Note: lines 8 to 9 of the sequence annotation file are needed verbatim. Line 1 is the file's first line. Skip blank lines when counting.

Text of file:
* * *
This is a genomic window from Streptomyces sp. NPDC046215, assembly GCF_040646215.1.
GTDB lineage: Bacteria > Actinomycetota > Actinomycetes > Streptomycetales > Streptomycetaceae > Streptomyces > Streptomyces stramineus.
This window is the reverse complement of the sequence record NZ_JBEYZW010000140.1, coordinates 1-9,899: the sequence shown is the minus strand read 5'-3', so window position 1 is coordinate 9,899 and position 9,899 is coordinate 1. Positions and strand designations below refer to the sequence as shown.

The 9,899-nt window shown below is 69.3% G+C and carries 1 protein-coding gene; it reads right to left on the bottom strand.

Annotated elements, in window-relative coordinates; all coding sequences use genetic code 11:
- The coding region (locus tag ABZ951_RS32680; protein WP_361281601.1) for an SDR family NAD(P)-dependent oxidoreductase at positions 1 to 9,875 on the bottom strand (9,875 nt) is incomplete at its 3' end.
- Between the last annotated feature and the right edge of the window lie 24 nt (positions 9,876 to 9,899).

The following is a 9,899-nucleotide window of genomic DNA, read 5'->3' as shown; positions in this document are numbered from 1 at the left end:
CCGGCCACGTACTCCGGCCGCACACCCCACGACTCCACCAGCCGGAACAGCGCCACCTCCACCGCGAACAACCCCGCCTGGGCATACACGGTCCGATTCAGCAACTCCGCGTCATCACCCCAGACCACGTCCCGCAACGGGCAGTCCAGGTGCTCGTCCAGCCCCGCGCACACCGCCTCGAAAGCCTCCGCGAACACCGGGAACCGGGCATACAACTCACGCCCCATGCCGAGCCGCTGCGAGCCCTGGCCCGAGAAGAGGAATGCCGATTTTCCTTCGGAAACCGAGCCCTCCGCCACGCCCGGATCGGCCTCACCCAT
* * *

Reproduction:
The following is a 9,899-nucleotide window of genomic DNA, read 5'->3' as shown; positions in this document are numbered from 1 at the left end:
CCGGCCACGTACTCCGGCCGCACACCCCACGACTCCACCAGCCGGAACAGCGCCACCTCCACCGCGAACAACCCCGCCTGGGCATACACGGTCCGATTCAGCAACTCCGCGTCATCACCCCAGACCACGTCCCGCAACGGGCAGTCCAGGTGCTCGTCCAGCCCCGCGCACACCGCCTCGAAAGCCTCCGCGAACACCGGGAACCGGGCATACAACTCACGCCCCATGCCGAGCCGCTGCGAGCCCTGGCCCGAGAAGAGGAATGCCGATTTTCCTTCGGAAACCGAGCCCTCCGCCACGCCCGGATCGGCCTCACCCAT